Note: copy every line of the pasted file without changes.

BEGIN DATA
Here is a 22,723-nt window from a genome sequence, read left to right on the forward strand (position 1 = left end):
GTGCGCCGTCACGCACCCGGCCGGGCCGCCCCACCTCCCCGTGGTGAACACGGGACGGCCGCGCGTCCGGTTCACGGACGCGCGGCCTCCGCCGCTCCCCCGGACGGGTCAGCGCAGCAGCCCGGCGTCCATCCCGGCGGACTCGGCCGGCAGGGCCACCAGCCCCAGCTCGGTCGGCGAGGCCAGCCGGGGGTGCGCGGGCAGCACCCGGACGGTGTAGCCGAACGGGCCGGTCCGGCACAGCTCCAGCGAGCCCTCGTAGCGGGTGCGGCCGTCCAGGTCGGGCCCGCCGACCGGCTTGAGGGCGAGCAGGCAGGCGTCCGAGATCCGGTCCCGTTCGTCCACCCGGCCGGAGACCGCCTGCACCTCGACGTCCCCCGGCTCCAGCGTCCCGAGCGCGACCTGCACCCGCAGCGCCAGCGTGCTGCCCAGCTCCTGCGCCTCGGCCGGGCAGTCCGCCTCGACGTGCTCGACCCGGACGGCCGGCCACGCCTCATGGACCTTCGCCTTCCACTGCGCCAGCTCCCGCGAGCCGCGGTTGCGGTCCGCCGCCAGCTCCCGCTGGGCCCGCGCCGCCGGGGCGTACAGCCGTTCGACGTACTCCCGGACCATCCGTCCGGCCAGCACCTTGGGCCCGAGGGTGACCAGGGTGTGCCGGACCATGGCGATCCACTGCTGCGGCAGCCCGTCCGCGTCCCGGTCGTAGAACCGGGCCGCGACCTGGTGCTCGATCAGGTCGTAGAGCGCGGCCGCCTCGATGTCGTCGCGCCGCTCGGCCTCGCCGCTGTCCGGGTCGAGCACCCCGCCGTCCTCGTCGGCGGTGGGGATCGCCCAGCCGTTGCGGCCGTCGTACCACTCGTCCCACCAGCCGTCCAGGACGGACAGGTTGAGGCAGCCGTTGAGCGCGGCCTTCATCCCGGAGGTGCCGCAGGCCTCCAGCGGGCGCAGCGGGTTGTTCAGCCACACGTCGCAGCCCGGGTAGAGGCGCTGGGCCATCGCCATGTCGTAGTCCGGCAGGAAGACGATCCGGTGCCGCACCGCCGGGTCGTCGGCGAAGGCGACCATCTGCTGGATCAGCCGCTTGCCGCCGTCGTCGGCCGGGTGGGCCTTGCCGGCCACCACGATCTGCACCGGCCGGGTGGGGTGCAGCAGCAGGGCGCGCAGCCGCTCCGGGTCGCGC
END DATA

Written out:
Here is a 22,723-nt window from a genome sequence, read left to right on the forward strand (position 1 = left end):
GTGCGCCGTCACGCACCCGGCCGGGCCGCCCCACCTCCCCGTGGTGAACACGGGACGGCCGCGCGTCCGGTTCACGGACGCGCGGCCTCCGCCGCTCCCCCGGACGGGTCAGCGCAGCAGCCCGGCGTCCATCCCGGCGGACTCGGCCGGCAGGGCCACCAGCCCCAGCTCGGTCGGCGAGGCCAGCCGGGGGTGCGCGGGCAGCACCCGGACGGTGTAGCCGAACGGGCCGGTCCGGCACAGCTCCAGCGAGCCCTCGTAGCGGGTGCGGCCGTCCAGGTCGGGCCCGCCGACCGGCTTGAGGGCGAGCAGGCAGGCGTCCGAGATCCGGTCCCGTTCGTCCACCCGGCCGGAGACCGCCTGCACCTCGACGTCCCCCGGCTCCAGCGTCCCGAGCGCGACCTGCACCCGCAGCGCCAGCGTGCTGCCCAGCTCCTGCGCCTCGGCCGGGCAGTCCGCCTCGACGTGCTCGACCCGGACGGCCGGCCACGCCTCATGGACCTTCGCCTTCCACTGCGCCAGCTCCCGCGAGCCGCGGTTGCGGTCCGCCGCCAGCTCCCGCTGGGCCCGCGCCGCCGGGGCGTACAGCCGTTCGACGTACTCCCGGACCATCCGTCCGGCCAGCACCTTGGGCCCGAGGGTGACCAGGGTGTGCCGGACCATGGCGATCCACTGCTGCGGCAGCCCGTCCGCGTCCCGGTCGTAGAACCGGGCCGCGACCTGGTGCTCGATCAGGTCGTAGAGCGCGGCCGCCTCGATGTCGTCGCGCCGCTCGGCCTCGCCGCTGTCCGGGTCGAGCACCCCGCCGTCCTCGTCGGCGGTGGGGATCGCCCAGCCGTTGCGGCCGTCGTACCACTCGTCCCACCAGCCGTCCAGGACGGACAGGTTGAGGCAGCCGTTGAGCGCGGCCTTCATCCCGGAGGTGCCGCAGGCCTCCAGCGGGCGCAGCGGGTTGTTCAGCCACACGTCGCAGCCCGGGTAGAGGCGCTGGGCCATCGCCATGTCGTAGTCCGGCAGGAAGACGATCCGGTGCCGCACCGCCGGGTCGTCGGCGAAGGCGACCATCTGCTGGATCAGCCGCTTGCCGCCGTCGTCGGCCGGGTGGGCCTTGCCGGCCACCACGATCTGCACCGGCCGGGTGGGGTGCAGCAGCAGGGCGCGCAGCCGCTCCGGGTCGCGC